Research News

Biotech venture takes first in entrepreneurship competition

Panasci winners Michael Bisogno, Kevin Carter and Jonathan Smyth

From left: Graduate students Kevin Carter, Jonathan Smyth and Michael Bisogno took first place in the Henry A. Panasci Jr. Technology Entrepreneurship Competition. Photo: Nancy J. Parisi

By JACQUELINE GHOSEN

Published April 16, 2015

“The startup community in Buffalo is really supportive of innovative developments, and the input we have received through the Panasci competition has really helped us focus and hone our venture.”
Jonathan Smyth, co-winner
Henry A. Panasci Jr. Technology Entrepreneurship Competition

Three graduate students took first place in UB’s Henry A. Panasci Jr. Technology Entrepreneurship Competition (Panasci TEC) for a biotechnology venture that offers a revolutionary new way to deliver cancer drugs.

Michael Bisogno, MD/MBA student, of Smithtown; Kevin Carter, a master’s student in biomedical engineering, of Georgetown, Guyana; and Jonathan Smyth, third-year law student, of Syracuse, will receive $25,000 in startup capital, as well as in-kind services valued at more than $27,000 for their company, PhotoZyne.

The dosage and effectiveness of typical cancer drug treatments are limited because of their severe toxicity. Enter PhotoZyne, which offers an effective and minimally invasive solution. A “smart” nanoballoon safely delivers cancer treatments directly to solid tumors. Administered intravenously, the drug then is activated by exposure to a special laser light probe.

The creators say the focused delivery helps to decrease recurrence, resistance and side effects. And survival rates are higher because the cancer can be treated effectively in one concentrated dose.

Carter co-invented the technology with Jonathan Lovell, assistant professor of biomedical engineering, and brought in Smyth and Bisogno to help bring it to market.

“Developing this business is tremendously hard work, but we all are dedicated to its future and life-saving potential,” says Smyth, who serves as team leader. “The startup community in Buffalo is really supportive of innovative developments, and the input we have received through the Panasci competition has really helped us focus and hone our venture.”

In addition to the startup funding, the winning team will receive in-kind awards for legal services from Jaeckle Fleischmann & Mugel LLP; accounting services from Kopin & Co. P.C.; human resource startup services from the People Plan by HR Foundations Inc.; business development services from the UB Office of Science, Technology Transfer and Economic Outreach (STOR); and office space from North Forest Office Space.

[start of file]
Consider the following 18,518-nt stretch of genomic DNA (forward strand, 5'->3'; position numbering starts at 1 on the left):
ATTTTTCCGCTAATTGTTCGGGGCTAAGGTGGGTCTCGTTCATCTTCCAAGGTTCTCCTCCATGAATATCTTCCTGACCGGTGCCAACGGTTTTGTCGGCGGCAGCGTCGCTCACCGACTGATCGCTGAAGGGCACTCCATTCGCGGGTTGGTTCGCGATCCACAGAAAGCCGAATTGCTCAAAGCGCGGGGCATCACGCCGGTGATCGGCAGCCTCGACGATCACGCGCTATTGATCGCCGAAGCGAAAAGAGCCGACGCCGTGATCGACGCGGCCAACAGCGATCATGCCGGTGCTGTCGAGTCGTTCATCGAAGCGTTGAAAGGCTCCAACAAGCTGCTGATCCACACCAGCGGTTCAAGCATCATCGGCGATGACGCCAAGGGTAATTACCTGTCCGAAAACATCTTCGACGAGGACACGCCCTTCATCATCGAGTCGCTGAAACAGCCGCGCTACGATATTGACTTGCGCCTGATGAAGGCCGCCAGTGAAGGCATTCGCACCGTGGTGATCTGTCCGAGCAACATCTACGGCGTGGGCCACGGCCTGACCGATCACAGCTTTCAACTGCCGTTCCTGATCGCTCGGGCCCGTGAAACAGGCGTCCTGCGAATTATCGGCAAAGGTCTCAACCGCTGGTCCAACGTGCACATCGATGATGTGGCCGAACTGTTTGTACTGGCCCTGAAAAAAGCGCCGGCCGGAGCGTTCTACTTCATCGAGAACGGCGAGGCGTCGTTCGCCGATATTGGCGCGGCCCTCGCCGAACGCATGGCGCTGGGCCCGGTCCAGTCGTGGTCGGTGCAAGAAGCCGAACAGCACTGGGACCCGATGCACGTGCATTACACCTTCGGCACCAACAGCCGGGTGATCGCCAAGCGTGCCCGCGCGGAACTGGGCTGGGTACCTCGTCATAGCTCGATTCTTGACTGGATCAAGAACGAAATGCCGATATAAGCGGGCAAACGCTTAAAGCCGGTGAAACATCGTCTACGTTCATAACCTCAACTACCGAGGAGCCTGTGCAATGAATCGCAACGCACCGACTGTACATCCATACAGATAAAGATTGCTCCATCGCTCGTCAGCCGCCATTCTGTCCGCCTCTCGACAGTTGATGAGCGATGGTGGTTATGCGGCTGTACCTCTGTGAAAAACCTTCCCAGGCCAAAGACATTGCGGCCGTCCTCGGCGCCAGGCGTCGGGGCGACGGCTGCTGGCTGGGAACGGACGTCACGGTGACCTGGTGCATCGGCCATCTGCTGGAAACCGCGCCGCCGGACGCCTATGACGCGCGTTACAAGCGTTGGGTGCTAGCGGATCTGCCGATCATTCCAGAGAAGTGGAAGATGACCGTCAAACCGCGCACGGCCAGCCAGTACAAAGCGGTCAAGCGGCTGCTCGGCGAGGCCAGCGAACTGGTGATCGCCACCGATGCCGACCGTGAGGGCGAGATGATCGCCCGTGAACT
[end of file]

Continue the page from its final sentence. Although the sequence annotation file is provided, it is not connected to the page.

The second-place award of $10,000 went to Mark Branden, EMBA ’15, of Depew; Joel Colombo, CEL ’10, of Sanborn; Nicholas Barone of Buffalo; and Jonathan Gorczyca of Hamburg for their business, Pawraiser, an animal welfare fundraising platform.

After watching a record 33 first-round pitches, preliminary judges pared down the number of teams to 11, representing a wide range of business plans. That group submitted business plans and a video pitch, and five teams were selected to present at the finals at the Center for the Arts Screening Room.

The five final teams delivered a 10-minute presentation and were evaluated on how well they described the feasibility and marketability of their venture, proved the need for their product or service, and presented potential sources of capital.

Other new venture ideas included a robotics startup that develops self-navigating technology for boats and ships; deployable, precast concrete walls used to protect buildings or entire neighborhoods against water-related hazards; and an app that connects college students with a wide variety of social information.

Serving as judges for the final event were John Gavigan, executive director of 43North; Anthony Johnson, president and CEO of Empire Genomics; Marnie LaVigne, president and CEO of Launch NY; Michael Ulbrich, president of Buffalo Manufacturing Works; and Alan Zdon, president of Midnightbox.com and 2005 Panasic TEC winner.

Now in its 15th year, Panasci TEC was created by the School of Management and STOR, and is funded with a $1 million endowment from the late Henry A. Panasci Jr. to facilitate and promote the commercialization of UB-generated technologies.

Hosted by the School of Management’s Center for Entrepreneurial Leadership, the event brings together UB students from science, technology, business and other disciplines to maximize their potential and create viable businesses in Western New York.

Fourteen local ventures have been launched with first-place prize money since the UB competition began; most are still in business.

All the finalists were encouraged to enter the 43North competition.